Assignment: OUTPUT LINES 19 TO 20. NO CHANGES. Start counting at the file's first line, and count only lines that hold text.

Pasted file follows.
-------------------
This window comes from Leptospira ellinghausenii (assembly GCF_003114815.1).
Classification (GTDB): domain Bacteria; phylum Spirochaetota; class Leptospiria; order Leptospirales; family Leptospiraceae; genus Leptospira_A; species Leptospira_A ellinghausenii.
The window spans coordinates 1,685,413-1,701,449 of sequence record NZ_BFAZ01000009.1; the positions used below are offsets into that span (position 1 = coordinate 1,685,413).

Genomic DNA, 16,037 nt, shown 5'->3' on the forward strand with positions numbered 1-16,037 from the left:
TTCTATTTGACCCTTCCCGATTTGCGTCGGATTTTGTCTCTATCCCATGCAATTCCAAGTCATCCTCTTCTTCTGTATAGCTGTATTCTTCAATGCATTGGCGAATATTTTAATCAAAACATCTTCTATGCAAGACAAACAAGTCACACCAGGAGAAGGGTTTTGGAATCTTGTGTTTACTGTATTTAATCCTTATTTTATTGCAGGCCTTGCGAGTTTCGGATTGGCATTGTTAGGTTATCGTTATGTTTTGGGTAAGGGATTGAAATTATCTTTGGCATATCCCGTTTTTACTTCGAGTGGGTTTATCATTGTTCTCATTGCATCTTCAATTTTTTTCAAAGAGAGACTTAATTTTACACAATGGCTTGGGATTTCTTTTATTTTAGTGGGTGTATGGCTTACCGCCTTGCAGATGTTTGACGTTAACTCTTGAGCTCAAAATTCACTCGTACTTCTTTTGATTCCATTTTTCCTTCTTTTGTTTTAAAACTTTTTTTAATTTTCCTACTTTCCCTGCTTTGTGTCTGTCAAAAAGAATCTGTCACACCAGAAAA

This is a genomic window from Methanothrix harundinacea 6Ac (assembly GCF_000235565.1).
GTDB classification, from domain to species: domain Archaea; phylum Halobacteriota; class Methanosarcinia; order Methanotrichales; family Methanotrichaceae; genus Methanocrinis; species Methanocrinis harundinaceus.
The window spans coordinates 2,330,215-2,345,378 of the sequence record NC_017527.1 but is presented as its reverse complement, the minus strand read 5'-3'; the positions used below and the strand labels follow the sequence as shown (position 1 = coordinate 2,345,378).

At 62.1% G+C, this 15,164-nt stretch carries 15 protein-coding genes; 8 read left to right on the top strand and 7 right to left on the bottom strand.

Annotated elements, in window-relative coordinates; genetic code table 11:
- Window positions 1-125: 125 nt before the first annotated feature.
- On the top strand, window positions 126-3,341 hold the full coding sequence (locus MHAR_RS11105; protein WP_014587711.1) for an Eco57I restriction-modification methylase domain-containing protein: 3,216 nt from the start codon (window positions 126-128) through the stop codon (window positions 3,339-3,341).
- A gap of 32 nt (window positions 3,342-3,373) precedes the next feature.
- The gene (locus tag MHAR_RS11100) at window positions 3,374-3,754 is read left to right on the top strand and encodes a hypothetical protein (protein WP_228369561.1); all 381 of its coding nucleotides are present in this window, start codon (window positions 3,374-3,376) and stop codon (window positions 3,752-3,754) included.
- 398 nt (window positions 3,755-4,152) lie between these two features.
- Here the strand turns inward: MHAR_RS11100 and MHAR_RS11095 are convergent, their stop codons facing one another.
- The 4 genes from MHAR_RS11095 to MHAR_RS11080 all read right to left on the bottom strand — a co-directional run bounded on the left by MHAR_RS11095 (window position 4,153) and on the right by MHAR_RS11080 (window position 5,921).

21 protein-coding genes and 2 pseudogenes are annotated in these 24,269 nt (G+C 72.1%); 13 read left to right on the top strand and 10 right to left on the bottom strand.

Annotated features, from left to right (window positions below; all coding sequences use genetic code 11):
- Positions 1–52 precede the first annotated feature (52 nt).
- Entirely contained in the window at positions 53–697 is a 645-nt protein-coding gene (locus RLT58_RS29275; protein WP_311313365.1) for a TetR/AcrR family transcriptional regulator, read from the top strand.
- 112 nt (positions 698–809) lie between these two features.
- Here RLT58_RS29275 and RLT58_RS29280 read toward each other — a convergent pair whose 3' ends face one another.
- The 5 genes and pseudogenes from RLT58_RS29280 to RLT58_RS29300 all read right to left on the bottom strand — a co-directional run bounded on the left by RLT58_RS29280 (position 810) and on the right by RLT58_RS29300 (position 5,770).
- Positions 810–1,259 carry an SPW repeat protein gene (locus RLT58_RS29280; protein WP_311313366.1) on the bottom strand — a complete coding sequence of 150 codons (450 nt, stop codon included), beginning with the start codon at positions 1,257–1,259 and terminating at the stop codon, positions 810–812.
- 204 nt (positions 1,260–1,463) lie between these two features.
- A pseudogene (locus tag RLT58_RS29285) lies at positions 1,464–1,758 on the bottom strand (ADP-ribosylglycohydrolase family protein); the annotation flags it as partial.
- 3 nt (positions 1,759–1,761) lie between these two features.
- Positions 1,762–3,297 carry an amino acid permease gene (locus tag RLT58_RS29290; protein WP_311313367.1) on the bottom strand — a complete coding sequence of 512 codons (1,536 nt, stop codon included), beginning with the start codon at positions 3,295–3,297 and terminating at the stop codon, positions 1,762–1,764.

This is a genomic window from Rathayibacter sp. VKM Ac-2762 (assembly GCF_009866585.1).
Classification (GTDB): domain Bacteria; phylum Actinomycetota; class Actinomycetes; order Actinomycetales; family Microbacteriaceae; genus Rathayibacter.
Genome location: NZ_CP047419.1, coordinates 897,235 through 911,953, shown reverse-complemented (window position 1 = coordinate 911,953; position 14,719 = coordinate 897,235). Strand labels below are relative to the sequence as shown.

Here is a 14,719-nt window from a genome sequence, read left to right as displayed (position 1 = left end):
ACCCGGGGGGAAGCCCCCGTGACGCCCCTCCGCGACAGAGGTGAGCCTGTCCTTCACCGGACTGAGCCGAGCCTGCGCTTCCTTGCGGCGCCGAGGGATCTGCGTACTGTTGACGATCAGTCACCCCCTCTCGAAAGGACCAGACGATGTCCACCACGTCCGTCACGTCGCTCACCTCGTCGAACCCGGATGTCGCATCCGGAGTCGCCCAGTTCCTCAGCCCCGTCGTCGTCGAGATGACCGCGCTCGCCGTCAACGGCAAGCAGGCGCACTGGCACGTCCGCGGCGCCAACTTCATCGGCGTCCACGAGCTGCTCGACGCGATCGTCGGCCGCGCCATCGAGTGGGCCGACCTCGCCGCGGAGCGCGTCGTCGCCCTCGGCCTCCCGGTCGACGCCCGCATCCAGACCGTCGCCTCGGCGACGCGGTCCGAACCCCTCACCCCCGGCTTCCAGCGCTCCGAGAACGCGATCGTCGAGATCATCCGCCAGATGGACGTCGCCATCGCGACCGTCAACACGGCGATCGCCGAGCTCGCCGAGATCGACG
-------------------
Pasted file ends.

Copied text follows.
Annotated features, from left to right (window positions below; all coding sequences use genetic code 11):
- Positions 1–52 precede the first annotated feature (52 nt).